The truest silence I’ve ever felt was in a lava tube, which is basically a very long cave. It was located in the middle of a pine forest, so it was pretty quiet outside of the tube already. But once I hiked in a couple of hundred yards or so, I turned off my light and sat down—and there was nothing to hear except my own breathing. It was an amazing experience, hearing nothing at all. It was very soothing and peaceful, and I felt my mind slowing down, the thoughts in my head coming not as quickly and not in such great quantities.
Silence can be that way. It can help us to find momentary peace, and that peace can help us to deal with the noisy times with much more calmness, much more balance. Silence can help us to get in touch with deeper parts of ourselves, if we simply allow the silence to be rather than turning on music or a television set simply to fill the moment with sound. Silence is a balm, an ointment for our spirits, yet we seek it out so rarely that we don’t give ourselves the chance to experience silence’s touch.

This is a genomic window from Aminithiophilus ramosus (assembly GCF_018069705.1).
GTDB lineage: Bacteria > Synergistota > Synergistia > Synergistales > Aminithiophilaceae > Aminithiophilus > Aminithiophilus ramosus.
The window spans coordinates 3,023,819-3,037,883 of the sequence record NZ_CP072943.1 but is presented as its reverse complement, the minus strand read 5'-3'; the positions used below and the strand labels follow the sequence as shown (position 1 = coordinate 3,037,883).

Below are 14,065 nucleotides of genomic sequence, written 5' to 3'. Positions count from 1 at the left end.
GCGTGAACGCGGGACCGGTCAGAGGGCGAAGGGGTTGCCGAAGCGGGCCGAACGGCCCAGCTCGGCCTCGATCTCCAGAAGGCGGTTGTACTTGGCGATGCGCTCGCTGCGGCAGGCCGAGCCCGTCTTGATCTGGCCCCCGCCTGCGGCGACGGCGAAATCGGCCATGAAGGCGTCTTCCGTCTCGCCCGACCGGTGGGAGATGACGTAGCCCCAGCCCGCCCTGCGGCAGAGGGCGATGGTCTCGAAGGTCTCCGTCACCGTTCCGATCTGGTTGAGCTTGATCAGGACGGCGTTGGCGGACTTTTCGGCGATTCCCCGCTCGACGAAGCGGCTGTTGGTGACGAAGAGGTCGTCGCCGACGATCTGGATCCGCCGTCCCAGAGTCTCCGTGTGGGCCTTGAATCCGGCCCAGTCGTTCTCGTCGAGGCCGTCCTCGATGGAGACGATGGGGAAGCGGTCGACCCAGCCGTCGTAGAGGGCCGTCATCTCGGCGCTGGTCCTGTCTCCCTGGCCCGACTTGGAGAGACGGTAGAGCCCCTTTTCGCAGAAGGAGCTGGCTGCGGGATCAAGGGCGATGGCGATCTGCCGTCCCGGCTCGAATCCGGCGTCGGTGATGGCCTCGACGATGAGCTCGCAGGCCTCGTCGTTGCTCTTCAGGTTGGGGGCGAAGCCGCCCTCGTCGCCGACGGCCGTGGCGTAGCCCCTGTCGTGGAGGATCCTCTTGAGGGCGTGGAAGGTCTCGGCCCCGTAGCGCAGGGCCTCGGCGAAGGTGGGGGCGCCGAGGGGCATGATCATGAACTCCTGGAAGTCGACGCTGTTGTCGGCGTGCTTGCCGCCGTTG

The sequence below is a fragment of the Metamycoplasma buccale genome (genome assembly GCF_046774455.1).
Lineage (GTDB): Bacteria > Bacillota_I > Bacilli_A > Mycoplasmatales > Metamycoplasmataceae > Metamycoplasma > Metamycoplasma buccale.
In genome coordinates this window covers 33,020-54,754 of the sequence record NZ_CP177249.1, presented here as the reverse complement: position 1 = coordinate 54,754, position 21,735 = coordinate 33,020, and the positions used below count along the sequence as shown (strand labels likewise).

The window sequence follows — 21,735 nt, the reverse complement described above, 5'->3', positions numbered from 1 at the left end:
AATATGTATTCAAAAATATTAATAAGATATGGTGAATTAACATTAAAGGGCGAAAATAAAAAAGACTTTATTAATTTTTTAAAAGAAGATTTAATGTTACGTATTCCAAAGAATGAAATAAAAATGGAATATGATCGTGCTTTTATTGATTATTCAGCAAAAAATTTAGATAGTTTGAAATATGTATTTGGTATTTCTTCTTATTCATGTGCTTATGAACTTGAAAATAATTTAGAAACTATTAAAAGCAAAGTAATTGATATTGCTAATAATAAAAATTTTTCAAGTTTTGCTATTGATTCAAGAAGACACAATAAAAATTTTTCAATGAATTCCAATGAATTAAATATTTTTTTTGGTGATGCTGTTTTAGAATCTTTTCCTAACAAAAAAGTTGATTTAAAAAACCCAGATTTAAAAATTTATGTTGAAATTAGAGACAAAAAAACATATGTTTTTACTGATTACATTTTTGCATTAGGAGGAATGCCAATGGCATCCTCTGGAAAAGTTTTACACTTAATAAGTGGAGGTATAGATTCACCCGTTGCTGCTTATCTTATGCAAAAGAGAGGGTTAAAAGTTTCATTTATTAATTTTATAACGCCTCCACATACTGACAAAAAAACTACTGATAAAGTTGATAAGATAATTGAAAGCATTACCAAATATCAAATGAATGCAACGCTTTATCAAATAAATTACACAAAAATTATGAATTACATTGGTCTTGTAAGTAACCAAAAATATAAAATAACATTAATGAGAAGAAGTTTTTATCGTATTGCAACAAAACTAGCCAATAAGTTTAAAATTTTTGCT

Silence is a lot like food—we need it for nourishment, but food isn’t going to just jump into our mouths. We have to seek it out, to choose it, and eat it, making the effort to prepare it and chew it and swallow it. Seeking out food is pretty simple, because we grow weak without it. Unfortunately, we don’t see or feel as clearly the effects of not having silence in our lives. It isn’t until we seek it out and experience it that we see the positive effects that it can have for us.
Silence stands outside the world of profit and utility.
It cannot be exploited for profit; you cannot get
anything out of it. It is unproductive, therefore
it is regarded as useless. Yet there is more help and
healing in silence than in all useful things.